We identified his triggers through keeping food diaries and elimination tests. You would think it would be easy enough to manage and for the most part it was. He was fine with the soya yoghurt, milk and gluten free pasta and bread. They were the first test and he was probably too young to remember anything else but he was very mistrusting of any new foods and he also rejected a lot of the foods he used to like.
Still reeling from my bread-making failure, I decided I owed it to the children to make them something edible. They did try my awful home made bread – I toasted it first, but it was still grim and Zac said he was finished after two bites. So I offered to make them some cookies instead. I knew I had a packet mix in my cupboard, so I was confident this little adventure in baking would be a success.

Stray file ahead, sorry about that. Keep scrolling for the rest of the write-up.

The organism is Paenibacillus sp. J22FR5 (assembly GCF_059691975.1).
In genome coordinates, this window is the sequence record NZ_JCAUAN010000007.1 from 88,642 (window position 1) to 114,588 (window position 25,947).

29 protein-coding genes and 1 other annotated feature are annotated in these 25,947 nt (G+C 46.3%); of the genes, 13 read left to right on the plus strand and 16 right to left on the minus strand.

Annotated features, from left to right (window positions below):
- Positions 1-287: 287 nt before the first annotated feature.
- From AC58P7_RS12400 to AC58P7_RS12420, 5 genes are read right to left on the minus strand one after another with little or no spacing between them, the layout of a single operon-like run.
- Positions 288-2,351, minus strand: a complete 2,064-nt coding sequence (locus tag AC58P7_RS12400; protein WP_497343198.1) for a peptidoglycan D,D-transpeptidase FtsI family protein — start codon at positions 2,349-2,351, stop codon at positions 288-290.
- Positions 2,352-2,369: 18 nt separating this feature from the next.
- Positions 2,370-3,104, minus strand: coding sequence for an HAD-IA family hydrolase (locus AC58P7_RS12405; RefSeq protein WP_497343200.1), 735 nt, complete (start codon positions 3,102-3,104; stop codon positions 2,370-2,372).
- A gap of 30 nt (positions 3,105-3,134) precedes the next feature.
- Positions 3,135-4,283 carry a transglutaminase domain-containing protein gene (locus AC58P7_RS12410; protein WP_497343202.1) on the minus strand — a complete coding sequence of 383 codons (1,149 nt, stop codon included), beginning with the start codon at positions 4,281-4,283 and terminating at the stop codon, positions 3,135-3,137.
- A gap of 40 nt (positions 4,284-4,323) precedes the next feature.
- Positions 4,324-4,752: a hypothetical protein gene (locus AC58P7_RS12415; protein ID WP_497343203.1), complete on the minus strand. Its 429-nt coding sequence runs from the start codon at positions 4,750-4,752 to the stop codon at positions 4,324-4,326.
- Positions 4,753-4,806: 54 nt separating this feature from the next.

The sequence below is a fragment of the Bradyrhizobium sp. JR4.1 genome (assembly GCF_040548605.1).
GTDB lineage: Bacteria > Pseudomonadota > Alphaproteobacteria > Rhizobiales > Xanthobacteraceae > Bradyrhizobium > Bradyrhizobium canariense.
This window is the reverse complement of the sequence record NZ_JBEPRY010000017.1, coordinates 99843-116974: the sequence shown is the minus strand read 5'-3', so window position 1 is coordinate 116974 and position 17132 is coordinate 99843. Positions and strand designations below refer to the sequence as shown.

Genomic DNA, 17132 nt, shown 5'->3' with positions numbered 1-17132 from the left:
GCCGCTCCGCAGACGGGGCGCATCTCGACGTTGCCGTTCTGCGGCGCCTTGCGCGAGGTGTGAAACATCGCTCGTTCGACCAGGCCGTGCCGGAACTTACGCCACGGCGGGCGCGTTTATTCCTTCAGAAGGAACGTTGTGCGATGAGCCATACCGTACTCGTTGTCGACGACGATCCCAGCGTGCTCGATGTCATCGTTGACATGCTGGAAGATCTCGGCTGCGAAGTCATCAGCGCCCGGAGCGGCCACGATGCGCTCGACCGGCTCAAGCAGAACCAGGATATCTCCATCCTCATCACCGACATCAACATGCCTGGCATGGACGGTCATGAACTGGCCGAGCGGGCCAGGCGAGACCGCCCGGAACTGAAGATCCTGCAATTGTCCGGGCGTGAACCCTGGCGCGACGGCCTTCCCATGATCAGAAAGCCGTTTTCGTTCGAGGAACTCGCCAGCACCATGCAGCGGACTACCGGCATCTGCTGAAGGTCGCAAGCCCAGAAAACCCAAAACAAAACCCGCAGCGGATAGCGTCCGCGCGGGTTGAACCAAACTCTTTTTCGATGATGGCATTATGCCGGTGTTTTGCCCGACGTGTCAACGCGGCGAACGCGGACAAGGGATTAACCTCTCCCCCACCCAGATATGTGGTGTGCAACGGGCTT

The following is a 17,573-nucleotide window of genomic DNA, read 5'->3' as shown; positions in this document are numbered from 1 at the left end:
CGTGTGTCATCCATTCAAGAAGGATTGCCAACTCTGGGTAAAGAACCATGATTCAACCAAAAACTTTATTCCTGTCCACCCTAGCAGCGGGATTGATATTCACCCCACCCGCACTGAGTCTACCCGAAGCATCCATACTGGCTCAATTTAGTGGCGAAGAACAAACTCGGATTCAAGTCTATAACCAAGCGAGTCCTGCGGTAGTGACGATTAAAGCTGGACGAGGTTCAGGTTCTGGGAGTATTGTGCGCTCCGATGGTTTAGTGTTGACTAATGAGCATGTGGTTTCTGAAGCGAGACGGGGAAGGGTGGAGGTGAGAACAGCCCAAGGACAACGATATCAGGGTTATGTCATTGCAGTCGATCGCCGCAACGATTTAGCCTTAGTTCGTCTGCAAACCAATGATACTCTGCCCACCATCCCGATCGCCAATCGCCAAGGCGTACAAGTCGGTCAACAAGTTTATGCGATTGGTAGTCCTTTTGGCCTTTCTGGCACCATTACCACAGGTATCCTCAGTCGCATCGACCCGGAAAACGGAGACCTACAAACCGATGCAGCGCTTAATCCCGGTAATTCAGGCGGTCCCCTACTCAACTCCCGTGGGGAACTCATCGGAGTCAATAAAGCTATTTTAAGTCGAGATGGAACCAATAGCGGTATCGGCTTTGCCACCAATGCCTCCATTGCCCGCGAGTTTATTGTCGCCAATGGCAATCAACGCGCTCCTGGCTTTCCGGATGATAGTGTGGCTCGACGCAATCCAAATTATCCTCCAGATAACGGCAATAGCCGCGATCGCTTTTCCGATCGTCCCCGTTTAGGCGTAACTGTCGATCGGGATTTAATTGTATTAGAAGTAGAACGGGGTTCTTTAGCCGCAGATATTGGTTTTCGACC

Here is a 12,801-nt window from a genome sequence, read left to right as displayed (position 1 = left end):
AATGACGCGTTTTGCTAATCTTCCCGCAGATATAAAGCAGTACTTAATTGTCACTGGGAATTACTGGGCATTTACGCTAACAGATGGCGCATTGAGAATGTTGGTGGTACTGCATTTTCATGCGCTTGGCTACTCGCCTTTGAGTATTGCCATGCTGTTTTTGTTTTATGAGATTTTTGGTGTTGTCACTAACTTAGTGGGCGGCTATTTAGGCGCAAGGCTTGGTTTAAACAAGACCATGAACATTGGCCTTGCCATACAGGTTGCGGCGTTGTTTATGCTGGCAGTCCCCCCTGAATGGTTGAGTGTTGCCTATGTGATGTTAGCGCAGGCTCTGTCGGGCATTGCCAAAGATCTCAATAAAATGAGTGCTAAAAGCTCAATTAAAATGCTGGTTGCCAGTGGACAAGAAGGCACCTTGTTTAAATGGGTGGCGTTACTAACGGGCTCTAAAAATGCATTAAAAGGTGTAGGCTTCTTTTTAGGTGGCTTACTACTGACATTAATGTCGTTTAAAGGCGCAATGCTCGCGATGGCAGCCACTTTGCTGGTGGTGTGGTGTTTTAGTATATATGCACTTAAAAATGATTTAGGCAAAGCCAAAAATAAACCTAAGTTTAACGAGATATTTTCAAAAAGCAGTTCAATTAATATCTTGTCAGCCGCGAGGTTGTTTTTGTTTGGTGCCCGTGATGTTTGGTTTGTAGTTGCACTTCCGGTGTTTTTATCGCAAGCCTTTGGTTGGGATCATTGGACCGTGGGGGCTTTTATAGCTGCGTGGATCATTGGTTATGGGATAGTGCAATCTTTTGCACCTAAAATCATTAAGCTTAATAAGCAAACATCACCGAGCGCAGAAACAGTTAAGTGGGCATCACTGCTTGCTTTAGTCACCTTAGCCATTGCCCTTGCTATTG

The shop bought ‘safe’ free from biscuits are all pretty dusty, tasteless and expensive. Zac appears to have gone off them too. So I am not buying them at the moment, which is why I picked up the packet mix last time I was in Sainsbury’s. Useful to have in the cupboard, just in case anyone is desperate for a biscuit – or something to do. These cookies are super quick, easy to make and won’t go stale. Unlike the shop bought biscuits, these usually get eaten within 24 hours of emerging from the oven.
The mix I used was Hale n Hearty.
We have made them before, but the children were not crazy about them. They were not all that chocolately (by my standards), so I decided to fix that by adding a whole packet of Moo Free chocolate drops. http://www.moofreechocolates.com/dairy-free-chocolate/products/dairy-free-milk-chocolate-drops.php